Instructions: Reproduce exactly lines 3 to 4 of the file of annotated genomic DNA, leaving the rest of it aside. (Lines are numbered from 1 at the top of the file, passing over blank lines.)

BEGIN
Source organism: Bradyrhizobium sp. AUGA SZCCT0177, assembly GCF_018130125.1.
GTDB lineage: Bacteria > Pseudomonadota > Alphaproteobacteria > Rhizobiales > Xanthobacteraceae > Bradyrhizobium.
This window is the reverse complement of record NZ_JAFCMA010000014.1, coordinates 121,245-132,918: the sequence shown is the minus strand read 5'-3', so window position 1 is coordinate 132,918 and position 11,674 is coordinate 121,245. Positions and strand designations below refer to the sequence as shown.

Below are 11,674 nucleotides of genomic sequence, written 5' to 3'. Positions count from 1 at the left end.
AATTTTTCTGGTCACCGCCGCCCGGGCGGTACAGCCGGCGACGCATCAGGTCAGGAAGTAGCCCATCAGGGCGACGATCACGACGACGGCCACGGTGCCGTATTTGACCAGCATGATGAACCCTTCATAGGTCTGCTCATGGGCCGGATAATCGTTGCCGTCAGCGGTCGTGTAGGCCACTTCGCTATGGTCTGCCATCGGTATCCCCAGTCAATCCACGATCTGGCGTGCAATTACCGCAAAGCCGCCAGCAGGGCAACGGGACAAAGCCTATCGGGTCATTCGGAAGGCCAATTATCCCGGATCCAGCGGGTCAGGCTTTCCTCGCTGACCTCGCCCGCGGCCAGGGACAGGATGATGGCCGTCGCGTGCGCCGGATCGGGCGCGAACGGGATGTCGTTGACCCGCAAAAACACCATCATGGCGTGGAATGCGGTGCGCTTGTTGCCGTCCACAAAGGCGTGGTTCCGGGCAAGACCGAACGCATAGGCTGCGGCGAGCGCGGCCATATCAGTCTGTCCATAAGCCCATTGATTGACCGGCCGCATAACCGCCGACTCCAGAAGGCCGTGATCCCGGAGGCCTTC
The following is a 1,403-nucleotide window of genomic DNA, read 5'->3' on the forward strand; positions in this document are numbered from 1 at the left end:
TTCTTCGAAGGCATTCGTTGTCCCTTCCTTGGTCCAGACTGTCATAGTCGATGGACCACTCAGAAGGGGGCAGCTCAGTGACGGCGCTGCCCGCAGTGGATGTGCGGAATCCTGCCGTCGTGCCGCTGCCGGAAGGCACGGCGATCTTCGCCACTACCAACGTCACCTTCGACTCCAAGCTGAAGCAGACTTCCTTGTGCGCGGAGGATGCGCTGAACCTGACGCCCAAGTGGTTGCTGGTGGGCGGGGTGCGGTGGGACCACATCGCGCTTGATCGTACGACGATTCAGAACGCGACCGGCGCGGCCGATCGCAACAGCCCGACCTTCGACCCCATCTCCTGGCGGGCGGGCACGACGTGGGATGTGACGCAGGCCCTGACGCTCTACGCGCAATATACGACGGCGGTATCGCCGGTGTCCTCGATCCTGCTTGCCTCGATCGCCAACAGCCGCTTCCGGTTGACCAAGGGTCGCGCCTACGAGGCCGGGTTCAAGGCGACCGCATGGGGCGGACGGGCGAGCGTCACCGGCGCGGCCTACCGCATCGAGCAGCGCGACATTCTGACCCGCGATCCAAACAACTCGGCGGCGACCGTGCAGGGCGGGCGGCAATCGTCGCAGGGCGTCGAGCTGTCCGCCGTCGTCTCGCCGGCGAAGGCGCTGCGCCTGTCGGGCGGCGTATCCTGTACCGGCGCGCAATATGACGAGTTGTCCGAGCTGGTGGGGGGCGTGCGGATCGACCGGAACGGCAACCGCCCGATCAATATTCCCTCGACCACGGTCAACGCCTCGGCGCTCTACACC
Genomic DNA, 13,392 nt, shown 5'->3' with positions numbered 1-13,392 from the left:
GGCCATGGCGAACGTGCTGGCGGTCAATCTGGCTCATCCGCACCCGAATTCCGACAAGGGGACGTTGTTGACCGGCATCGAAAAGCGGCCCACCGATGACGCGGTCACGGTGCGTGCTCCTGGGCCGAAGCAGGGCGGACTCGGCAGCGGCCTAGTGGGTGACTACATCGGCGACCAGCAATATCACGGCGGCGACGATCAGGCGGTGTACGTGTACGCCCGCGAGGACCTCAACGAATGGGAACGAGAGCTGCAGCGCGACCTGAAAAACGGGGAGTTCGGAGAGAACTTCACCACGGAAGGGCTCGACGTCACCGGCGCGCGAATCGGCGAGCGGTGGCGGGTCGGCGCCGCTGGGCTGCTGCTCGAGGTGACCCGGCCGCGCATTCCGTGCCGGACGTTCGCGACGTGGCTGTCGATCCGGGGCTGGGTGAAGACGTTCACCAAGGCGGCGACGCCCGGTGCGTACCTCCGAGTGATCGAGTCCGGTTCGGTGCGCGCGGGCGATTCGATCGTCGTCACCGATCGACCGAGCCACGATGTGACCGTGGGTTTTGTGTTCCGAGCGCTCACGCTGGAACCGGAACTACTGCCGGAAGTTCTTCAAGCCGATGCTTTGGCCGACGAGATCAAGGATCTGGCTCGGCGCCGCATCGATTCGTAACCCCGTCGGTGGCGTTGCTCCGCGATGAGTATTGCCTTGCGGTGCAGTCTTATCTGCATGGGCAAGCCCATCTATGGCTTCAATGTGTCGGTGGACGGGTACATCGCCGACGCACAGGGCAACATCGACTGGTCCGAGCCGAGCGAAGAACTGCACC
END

This window is the reverse complement of record NZ_JAFCMA010000014.1, coordinates 121,245-132,918: the sequence shown is the minus strand read 5'-3', so window position 1 is coordinate 132,918 and position 11,674 is coordinate 121,245. Positions and strand designations below refer to the sequence as shown.

Below are 11,674 nucleotides of genomic sequence, written 5' to 3'. Positions count from 1 at the left end.